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CAP Home > CAP Reference Resources and Publications > CAP TODAY > CAP TODAY 2009 Archive > Q & A for November 2009
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  Q & A

 

 

 

 

November 2009

Editor:
Fredrick L. Kiechle, MD, PhD

Question Q. What is the standard for reporting sperm in urine? My logic says you report every element you see. Our policy is not to report sperm if we see it in the sediment of women. But what if the urine the lab is testing is that of a teenage girl from an unsuspected case of sexual abuse? If the lab has a policy of reporting sperm in the urine of young girls, at what age does it draw the line and say it is now not dealing with abuse?

A. I can sympathize with the concern about reporting sperm in the urine, especially in young women and girls. I am not aware of a specific “standard” and believe that the laboratory and the medical staff need to consider carefully what policy they feel is most appropriate. In my practice at a pediatric hospital, we concur that seeing sperm in the urine of a girl raises concerns about sexual abuse as well as the more mundane possibility of a specimen mixup. We have developed a policy to handle the observation of sperm in a girl under 16 years of age. (I previously commented on this topic in CAP TODAY in 2001. At that point we used a lower age cutoff of 10 years, but we have since reconsidered the most appropriate age to specifically communicate spermaturia to the attending physician.)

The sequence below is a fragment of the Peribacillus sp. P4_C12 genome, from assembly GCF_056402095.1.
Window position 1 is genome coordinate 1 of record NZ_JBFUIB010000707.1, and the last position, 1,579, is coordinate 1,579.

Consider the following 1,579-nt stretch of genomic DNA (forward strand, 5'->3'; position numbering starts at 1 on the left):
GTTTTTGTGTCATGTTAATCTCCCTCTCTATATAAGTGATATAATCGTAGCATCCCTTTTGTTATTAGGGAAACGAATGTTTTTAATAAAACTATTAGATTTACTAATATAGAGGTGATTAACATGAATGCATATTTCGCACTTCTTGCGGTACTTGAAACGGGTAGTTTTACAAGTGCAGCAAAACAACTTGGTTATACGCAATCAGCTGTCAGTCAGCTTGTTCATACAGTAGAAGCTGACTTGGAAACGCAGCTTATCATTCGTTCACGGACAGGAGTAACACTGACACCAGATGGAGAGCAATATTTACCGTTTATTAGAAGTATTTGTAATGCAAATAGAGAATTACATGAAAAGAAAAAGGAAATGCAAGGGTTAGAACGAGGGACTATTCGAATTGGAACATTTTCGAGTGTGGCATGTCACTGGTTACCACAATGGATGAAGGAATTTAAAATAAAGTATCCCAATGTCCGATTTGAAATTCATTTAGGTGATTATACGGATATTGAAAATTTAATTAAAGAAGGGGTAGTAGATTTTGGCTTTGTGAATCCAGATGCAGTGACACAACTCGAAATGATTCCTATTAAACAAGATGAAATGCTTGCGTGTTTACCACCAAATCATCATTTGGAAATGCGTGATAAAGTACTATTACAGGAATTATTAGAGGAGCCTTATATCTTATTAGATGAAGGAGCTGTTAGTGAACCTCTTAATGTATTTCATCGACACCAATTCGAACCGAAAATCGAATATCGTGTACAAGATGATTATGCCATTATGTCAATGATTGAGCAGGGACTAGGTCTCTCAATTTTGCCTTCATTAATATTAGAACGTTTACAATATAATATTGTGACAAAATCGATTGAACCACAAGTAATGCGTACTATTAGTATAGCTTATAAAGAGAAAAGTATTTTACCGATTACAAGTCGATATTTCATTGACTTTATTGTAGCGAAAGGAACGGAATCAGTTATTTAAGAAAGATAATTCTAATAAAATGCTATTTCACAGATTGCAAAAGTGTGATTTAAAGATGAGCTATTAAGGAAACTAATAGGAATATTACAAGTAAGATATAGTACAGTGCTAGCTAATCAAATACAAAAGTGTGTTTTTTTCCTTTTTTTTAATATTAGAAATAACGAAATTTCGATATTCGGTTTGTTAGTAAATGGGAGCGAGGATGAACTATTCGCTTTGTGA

We first confirm as best we can that the urine examined is indeed from the young girl (check labeling, examine additional sediment from the correctly labeled container, and so on), and we request that an experienced observer (senior technologist/supervisor or pathologist if available) confirm the observation. When we have confirmed as best we can that there has not been a specimen mixup and that sperm is there (as raising the issue of abuse is not to be taken lightly but is not something that should ever be ignored), we treat the finding of sperm as a “critical” result and notify the ordering physician directly and document this, and we preserve the urine specimen in the event it is needed for additional studies. We know this approach may be overkill (for example, the pregnant 14-year-old in an adolescent clinic), but it was developed in conjunction with our abuse evaluation center and adolescent physicians and is well accepted. In cases where the girl/young woman is being evaluated specifically for rape, a kit provided by our state criminal investigation laboratory that is handled using chain of custody is used to provide appropriate forensic evidence. These samples go directly to the state forensic laboratory.

In males we report sperm if it is present. (As I noted in my previous response in 2001, there are circumstances in which finding sperm is clinically significant, but it is much more difficult for the laboratory to anticipate this. For example, we would not know if a patient had a vasectomy.) In the rare case of an adult female patient whose specimen is sent to our laboratory, we report sperm if we see it. In adult women it is much more difficult to infer the significance of sperm, but we feel we should report it as there are rare reports of women in institutional settings who are being abused and the urinalysis report is the way the attending physician is alerted. We would do our best to ensure there was no specimen mixup, but we would not treat sperm in the urine of an adult woman as a “critical” result.